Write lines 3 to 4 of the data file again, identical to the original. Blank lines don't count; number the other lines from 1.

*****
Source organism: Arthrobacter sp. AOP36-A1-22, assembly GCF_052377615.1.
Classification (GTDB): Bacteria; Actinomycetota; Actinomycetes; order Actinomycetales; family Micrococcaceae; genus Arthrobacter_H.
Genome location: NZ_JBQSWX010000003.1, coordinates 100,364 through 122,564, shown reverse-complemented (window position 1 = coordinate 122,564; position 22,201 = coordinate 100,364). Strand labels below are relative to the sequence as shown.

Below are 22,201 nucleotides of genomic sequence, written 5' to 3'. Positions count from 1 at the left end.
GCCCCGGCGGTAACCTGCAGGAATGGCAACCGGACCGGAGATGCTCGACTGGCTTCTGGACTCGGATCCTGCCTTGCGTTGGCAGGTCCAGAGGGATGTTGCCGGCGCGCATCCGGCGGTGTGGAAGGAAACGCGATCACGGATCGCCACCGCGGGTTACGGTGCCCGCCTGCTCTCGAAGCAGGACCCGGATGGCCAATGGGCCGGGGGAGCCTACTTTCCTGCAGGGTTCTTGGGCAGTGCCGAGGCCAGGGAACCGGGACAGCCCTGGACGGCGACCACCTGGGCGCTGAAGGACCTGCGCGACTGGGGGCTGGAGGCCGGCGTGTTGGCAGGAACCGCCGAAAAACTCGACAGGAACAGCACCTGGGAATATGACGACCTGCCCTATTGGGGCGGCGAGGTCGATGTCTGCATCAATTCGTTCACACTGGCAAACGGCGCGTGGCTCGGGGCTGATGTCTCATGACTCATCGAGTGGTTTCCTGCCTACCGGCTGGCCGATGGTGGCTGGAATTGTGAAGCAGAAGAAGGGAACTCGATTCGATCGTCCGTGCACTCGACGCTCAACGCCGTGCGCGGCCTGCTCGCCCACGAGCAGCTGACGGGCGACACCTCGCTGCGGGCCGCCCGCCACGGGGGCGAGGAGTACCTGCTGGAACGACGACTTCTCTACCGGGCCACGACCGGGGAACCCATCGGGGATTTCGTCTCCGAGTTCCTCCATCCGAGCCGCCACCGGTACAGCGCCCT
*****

Genome location: NZ_JBQSWX010000003.1, coordinates 100,364 through 122,564, shown reverse-complemented (window position 1 = coordinate 122,564; position 22,201 = coordinate 100,364). Strand labels below are relative to the sequence as shown.

Below are 22,201 nucleotides of genomic sequence, written 5' to 3'. Positions count from 1 at the left end.